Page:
Today we will be reviewing one of the newest HEMA related books by Richard Marsden titled Bad HEMA the historical masters and how they disparaged the fencing of others. We will be exploring the general overview of the book as well as cost and who I would recommend the book to.
Marsden starts by exploring notable fencing masters and what they believed was bad practice in swordsmanship. Many popular fencing masters and their opinions are analyzed including (but not limited to) Johannes Liechtenauer, Fiore dei Liberi, Joachim Meyer, Giacomo di Grassi, George Silver, Salvator Fabris, and Miyamoto Musashi.
Next, Marsden categorizes the bad practices established in the first section of the book as “Universally Bad” and “Contentious Fencing”. In some cases, many of the fencing masters agree that some techniques are bad. In other cases, such as the discussion of cut verses thrust, the masters are split.
The last section of Bad HEMA explores what modern practitioners of swordsmanship can learn from the past regarding bad techniques. This section includes advice from other modern HEMA practitioners on their experiences in HEMA and what they have learned.
As of writing this blog, the book can be purchased on Amazon for $19.99 in paperback and $29.99 in hardback. The book is 122 pages excluding the bibliography and acknowledgements. This makes Bad HEMA one of the shorter books in the catalogue of books on HEMA and swordsmanship.
This book is an incredibly easy read and accessible for all levels of experience in HEMA. I read this book in one sitting and walked away feeling like I had learned quite a bit about former fencing masters and HEMA as a whole.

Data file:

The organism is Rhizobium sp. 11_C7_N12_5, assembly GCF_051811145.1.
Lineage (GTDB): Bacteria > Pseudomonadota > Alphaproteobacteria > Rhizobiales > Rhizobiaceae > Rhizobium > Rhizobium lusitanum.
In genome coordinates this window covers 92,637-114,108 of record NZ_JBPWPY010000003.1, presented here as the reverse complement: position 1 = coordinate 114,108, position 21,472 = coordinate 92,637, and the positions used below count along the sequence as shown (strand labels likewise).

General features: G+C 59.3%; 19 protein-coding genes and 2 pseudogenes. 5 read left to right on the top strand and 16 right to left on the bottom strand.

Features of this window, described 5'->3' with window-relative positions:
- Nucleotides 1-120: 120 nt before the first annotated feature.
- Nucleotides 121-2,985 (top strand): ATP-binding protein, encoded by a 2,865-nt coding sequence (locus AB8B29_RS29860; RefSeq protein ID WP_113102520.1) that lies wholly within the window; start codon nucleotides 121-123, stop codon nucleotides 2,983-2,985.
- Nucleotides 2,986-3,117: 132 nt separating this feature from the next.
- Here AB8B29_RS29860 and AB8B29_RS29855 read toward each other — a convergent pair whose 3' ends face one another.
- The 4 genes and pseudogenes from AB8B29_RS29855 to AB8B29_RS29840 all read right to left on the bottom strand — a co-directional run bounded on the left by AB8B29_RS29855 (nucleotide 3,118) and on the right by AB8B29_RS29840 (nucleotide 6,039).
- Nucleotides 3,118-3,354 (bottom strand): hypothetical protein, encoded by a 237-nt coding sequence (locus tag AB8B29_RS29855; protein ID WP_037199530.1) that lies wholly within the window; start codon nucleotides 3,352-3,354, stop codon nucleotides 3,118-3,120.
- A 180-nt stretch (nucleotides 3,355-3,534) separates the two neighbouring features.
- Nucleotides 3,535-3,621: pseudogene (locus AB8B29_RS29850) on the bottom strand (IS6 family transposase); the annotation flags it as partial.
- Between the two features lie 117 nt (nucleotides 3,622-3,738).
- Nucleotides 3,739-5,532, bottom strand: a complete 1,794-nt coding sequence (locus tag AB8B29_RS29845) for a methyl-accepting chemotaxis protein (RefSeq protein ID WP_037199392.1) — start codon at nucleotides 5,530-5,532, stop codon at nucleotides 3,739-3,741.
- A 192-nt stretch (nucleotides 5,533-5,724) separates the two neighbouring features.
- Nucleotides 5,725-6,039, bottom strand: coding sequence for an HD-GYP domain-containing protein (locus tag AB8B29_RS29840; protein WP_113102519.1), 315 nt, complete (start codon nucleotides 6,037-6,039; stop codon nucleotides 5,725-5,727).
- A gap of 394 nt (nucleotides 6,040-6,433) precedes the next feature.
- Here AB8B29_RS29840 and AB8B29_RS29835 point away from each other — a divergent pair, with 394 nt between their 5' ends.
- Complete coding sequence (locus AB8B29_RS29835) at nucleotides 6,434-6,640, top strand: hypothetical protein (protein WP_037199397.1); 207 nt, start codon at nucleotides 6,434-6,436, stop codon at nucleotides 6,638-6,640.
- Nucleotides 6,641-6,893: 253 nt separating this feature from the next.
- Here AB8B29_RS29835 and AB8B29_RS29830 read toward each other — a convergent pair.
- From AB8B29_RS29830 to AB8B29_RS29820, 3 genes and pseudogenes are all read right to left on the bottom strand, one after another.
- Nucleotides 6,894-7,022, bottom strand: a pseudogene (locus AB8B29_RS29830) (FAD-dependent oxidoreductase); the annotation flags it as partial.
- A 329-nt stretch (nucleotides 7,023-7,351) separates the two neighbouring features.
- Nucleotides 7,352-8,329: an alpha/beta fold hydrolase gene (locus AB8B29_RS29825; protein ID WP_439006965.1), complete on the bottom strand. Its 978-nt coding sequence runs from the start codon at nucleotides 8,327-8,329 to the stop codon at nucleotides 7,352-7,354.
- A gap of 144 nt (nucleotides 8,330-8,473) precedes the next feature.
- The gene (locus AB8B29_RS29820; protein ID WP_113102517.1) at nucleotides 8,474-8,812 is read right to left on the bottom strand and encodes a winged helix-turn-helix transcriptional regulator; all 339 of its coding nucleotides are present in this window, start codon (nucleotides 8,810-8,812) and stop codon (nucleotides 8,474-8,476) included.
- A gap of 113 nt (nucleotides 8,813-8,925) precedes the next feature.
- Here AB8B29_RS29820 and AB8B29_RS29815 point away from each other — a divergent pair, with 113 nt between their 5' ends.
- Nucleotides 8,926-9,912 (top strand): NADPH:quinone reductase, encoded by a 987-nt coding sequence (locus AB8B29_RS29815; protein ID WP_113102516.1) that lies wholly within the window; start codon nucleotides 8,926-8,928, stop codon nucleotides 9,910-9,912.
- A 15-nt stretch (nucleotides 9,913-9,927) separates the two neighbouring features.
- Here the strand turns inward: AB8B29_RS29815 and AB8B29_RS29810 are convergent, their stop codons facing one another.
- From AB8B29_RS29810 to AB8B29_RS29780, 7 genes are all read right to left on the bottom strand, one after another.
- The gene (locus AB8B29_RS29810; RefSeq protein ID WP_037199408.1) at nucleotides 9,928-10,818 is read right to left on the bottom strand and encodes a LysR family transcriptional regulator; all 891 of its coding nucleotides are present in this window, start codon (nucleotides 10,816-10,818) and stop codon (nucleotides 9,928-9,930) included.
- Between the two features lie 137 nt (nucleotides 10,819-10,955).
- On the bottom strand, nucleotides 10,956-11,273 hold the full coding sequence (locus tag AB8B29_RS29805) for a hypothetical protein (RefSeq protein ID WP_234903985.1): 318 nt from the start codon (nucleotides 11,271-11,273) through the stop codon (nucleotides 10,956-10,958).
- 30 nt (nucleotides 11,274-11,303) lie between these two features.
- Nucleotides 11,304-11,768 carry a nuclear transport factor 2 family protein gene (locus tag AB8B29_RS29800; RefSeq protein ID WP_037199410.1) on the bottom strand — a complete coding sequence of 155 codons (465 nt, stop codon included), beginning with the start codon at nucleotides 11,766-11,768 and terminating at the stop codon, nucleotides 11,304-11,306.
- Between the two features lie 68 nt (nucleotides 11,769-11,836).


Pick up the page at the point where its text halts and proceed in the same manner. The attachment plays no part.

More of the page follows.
I purchased the book in paperback and I feel like I made the right choice. This is a compact sized book that fits well in a backpack or even just carried around. I believe that a hardback copy of this book would slightly take away from the ease of carry. However, I am also the type of person who enjoys the cost savings of paperbacks.
Who I Recommend It To
Even for its relatively short length, this book packs a lot of historical information in it. The information provided in this book appears relevant for all HEMA practitioners; whether they are experienced or not.
The most valuable part of this book is the comparison of many fencing masters on what they believe is bad practice. I appreciate the ability to have one reference to a topic from 15 different fencing masters all in one conveniently small book.
As an added bonus, the book includes sections on the personal experience of other HEMA practitioners. While not all of the advice is relevant to all HEMA fencers, all HEMA fencers will get something out of the concluding section of this book.
This is a great book for all practitioners of swordsmanship. At the price, this book is a must have.
Bad HEMA does something different than many other HEMA related books. Instead of deep diving into the interpretation of a system, the book explores a single topic across many different systems popular in HEMA. Furthermore, with the inclusion Miyamoto Musashi, the book expands outside of the typical HEMA sources to reinforce the claims of “universally bad” practices.
I hope this book can springboard into a whole new genre of swordsmanship-related topics to explore the universal truths of swordsmanship.